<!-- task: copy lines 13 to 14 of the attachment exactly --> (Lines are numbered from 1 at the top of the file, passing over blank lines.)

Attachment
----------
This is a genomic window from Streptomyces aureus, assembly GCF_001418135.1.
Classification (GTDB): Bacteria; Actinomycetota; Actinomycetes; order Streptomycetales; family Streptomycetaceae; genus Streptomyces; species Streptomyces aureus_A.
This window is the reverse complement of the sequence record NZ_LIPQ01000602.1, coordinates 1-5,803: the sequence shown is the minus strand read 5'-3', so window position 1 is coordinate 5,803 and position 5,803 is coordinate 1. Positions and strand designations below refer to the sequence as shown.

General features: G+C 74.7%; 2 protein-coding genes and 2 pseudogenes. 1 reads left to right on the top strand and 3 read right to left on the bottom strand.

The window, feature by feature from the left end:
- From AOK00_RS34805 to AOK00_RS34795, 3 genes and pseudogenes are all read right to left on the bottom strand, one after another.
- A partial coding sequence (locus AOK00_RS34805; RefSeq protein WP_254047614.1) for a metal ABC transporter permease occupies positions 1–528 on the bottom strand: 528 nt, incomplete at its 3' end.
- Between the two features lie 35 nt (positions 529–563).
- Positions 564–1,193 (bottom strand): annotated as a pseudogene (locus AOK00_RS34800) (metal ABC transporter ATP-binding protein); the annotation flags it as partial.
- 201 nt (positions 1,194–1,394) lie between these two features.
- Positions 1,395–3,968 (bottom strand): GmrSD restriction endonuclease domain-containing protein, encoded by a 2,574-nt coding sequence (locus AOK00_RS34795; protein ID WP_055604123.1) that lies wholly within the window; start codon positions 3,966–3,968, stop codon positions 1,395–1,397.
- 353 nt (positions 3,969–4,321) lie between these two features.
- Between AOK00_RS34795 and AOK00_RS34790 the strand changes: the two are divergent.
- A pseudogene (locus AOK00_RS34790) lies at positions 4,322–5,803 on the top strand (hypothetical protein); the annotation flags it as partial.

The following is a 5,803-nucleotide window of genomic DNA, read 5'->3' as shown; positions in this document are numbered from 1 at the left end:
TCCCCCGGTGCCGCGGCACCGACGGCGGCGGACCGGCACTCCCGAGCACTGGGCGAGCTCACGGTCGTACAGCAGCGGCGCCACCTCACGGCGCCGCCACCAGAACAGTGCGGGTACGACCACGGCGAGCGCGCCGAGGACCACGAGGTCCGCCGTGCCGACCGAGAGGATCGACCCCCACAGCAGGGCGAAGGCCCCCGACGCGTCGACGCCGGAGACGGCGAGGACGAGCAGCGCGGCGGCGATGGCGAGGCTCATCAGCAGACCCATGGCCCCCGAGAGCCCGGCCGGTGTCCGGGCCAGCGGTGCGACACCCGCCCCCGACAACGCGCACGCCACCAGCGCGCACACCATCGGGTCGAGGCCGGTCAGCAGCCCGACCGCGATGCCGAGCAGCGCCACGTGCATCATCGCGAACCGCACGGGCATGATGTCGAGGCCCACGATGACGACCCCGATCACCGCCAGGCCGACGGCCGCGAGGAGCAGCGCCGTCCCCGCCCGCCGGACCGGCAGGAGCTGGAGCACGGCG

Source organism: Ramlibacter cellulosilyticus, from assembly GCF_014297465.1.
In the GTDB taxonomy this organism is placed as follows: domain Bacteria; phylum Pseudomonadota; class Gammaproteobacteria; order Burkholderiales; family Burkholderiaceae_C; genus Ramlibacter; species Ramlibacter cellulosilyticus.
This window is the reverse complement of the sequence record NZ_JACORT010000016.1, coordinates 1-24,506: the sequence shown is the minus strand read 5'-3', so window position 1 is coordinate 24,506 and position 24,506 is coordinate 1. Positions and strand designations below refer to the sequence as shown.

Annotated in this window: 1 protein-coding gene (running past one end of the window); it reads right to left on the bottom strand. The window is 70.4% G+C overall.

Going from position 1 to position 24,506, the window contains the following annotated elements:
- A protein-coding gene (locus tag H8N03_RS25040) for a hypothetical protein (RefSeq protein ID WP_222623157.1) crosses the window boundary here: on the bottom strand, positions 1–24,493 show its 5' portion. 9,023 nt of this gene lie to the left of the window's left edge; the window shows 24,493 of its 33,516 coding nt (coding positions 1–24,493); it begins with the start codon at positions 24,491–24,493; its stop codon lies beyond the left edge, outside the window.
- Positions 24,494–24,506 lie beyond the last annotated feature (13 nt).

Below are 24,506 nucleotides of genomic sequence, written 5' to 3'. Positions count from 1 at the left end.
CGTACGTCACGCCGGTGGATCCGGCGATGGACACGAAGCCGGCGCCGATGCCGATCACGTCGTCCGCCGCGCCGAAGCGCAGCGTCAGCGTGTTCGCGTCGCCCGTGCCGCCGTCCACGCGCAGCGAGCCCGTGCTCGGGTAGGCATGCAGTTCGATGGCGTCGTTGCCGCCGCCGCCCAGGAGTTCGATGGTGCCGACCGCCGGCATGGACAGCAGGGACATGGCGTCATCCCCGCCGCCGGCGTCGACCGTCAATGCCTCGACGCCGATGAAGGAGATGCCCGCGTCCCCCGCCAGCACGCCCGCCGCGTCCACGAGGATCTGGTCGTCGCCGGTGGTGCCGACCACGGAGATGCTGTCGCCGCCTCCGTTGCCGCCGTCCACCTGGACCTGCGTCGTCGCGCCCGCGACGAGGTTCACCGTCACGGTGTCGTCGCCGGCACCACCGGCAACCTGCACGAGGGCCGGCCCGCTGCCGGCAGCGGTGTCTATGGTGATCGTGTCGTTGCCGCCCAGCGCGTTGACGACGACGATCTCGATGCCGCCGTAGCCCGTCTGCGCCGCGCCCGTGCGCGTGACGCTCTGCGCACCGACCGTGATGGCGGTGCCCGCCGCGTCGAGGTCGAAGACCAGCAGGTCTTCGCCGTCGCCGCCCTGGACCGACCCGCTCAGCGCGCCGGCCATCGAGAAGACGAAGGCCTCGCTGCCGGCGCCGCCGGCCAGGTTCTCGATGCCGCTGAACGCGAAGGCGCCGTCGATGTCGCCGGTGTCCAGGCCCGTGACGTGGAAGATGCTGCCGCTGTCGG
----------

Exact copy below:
- Between AOK00_RS34795 and AOK00_RS34790 the strand changes: the two are divergent.
- A pseudogene (locus AOK00_RS34790) lies at positions 4,322–5,803 on the top strand (hypothetical protein); the annotation flags it as partial.